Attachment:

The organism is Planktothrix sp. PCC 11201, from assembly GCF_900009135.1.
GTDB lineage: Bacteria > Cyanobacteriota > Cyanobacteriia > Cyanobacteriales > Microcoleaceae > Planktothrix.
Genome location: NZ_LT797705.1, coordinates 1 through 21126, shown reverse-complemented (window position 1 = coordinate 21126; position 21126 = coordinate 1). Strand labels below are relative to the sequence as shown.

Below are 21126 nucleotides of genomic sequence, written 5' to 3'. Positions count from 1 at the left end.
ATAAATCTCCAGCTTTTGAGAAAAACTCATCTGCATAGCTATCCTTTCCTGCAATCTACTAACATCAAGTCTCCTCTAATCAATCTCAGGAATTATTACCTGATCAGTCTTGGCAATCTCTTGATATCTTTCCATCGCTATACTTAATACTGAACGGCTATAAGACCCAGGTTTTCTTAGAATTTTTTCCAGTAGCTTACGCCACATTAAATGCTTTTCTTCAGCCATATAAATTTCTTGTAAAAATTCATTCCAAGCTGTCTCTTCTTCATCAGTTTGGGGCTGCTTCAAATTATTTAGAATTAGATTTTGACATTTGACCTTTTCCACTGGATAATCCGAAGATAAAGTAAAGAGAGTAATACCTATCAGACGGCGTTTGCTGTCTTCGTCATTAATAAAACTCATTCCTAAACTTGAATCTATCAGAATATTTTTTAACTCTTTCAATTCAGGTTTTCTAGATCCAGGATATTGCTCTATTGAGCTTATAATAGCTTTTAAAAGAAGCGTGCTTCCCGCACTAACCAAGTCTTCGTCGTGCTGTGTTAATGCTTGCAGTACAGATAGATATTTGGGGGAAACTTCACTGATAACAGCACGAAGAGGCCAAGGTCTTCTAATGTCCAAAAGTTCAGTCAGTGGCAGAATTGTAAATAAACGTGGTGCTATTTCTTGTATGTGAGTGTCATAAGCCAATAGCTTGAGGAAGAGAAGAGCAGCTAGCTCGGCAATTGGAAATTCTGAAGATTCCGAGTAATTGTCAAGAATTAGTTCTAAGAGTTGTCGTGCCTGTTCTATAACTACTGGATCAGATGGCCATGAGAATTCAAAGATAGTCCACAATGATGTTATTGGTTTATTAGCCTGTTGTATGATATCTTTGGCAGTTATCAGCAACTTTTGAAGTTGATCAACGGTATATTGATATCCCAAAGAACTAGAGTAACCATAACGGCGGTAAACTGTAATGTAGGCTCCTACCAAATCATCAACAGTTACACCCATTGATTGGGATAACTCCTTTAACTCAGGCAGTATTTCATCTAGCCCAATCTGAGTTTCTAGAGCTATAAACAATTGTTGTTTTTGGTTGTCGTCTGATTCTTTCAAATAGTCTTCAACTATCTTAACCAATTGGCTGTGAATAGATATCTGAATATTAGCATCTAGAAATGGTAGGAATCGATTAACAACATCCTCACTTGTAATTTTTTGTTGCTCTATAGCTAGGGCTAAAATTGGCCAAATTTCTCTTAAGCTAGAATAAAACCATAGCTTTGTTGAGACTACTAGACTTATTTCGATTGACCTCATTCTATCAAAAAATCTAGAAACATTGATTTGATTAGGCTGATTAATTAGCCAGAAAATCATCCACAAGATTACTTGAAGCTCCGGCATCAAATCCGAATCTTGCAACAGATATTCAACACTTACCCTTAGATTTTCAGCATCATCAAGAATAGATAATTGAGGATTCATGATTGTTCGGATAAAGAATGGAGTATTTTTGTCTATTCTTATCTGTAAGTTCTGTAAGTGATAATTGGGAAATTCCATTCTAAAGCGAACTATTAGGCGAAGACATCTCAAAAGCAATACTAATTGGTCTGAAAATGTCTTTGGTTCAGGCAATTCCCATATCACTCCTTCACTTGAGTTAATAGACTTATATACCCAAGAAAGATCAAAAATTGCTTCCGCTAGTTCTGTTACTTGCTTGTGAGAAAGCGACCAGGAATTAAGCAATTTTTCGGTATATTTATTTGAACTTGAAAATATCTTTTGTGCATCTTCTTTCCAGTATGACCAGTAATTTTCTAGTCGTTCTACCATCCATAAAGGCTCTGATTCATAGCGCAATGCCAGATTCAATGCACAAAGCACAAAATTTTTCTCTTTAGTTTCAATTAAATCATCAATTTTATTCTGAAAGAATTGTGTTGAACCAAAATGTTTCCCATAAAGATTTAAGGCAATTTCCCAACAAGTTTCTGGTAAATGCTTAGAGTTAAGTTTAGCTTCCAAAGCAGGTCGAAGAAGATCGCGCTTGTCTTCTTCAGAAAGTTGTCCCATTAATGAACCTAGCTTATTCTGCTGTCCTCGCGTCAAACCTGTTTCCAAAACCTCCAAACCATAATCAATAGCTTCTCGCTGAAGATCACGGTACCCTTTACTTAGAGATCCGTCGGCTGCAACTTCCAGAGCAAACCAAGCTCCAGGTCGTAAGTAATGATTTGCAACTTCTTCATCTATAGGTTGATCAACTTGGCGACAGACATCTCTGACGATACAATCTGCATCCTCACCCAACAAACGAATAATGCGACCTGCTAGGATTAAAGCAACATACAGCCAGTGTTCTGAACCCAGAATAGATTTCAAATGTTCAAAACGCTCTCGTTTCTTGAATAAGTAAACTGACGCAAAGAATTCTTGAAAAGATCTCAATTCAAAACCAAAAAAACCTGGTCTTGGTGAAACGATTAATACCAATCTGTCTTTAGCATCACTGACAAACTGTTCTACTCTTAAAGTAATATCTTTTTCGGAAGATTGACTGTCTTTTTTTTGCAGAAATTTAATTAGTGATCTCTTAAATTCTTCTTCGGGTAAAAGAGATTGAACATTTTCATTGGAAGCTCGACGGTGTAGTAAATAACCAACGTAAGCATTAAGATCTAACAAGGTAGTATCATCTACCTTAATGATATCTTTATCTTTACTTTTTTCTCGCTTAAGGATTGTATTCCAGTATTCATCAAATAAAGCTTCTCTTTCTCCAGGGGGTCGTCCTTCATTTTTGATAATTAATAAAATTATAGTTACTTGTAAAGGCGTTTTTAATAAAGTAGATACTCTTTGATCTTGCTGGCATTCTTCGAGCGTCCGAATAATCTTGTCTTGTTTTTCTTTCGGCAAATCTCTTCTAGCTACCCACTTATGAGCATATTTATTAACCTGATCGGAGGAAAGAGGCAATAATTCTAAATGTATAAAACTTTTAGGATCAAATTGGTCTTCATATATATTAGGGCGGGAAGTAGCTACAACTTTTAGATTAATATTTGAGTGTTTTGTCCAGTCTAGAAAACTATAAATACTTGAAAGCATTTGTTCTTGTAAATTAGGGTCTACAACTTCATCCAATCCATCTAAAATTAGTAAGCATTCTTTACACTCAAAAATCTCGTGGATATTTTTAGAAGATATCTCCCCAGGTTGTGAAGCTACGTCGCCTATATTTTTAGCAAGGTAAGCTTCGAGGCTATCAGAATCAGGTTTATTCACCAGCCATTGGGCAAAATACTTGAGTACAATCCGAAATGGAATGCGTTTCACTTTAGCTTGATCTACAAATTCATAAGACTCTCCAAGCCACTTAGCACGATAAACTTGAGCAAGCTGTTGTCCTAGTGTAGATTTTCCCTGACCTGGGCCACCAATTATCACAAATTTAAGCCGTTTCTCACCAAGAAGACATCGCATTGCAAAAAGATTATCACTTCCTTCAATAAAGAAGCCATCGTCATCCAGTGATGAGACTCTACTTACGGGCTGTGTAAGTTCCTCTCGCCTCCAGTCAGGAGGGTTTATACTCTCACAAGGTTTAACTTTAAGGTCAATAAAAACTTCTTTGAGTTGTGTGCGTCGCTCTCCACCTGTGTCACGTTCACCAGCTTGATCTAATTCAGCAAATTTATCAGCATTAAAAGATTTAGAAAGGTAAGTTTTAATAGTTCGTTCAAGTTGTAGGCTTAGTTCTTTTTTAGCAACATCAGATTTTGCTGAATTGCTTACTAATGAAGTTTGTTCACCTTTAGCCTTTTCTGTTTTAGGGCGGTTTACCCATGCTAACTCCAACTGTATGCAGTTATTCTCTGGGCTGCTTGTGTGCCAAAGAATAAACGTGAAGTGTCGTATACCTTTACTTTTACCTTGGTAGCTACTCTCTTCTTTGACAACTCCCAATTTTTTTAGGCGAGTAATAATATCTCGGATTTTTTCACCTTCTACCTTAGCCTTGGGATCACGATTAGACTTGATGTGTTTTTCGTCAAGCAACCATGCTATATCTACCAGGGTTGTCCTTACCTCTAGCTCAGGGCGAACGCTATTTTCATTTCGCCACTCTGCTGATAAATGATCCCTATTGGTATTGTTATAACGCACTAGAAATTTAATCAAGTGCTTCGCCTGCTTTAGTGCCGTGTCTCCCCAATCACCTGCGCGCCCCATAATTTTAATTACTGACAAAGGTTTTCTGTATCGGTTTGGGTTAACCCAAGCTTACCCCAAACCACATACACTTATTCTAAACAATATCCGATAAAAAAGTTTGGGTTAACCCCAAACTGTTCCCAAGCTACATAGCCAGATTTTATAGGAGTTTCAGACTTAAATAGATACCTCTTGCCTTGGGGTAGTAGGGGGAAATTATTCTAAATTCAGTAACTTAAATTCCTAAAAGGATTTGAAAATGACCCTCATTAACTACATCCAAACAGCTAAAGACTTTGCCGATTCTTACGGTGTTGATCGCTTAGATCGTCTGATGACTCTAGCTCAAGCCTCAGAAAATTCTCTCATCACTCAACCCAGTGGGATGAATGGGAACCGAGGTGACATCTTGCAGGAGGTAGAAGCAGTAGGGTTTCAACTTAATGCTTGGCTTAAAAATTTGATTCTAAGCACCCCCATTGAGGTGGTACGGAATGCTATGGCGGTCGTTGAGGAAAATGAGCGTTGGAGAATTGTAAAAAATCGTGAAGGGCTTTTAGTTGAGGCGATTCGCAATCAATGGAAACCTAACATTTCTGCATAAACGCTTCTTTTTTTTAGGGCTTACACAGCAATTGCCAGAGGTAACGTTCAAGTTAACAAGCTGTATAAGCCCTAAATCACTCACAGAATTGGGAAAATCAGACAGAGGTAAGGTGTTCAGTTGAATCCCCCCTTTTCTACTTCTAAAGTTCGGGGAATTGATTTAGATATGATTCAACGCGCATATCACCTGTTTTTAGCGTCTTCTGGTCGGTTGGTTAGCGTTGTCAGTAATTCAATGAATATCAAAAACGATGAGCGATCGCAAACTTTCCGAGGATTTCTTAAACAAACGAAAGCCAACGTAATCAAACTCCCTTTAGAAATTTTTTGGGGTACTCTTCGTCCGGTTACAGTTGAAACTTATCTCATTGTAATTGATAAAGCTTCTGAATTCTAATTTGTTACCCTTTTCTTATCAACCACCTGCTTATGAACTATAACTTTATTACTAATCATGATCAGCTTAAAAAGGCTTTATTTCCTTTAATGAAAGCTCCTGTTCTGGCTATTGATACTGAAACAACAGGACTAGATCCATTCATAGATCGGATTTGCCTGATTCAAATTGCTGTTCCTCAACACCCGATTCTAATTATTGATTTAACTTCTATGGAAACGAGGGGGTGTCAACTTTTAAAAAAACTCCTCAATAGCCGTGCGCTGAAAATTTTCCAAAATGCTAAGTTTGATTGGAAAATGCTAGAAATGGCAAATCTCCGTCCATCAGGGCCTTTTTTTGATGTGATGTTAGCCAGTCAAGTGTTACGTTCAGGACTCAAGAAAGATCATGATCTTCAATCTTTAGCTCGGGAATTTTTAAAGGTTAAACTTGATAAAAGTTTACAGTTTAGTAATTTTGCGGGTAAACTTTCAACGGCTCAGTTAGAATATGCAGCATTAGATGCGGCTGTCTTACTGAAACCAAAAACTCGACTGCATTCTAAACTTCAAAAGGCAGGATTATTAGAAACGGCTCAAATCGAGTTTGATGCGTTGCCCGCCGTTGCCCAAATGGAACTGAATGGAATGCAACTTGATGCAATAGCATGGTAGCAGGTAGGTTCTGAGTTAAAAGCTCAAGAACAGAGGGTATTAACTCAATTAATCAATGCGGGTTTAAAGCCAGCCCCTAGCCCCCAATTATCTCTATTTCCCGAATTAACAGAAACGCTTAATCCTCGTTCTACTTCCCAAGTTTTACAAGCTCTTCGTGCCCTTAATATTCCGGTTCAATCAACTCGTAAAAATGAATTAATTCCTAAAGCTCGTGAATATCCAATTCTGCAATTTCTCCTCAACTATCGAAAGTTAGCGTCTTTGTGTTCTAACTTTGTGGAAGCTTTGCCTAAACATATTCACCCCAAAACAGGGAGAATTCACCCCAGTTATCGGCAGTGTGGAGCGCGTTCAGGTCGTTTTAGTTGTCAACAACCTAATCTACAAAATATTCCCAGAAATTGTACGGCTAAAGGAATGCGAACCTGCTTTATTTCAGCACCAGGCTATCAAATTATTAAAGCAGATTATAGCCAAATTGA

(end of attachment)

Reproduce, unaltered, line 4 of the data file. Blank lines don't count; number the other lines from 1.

Below are 21126 nucleotides of genomic sequence, written 5' to 3'. Positions count from 1 at the left end.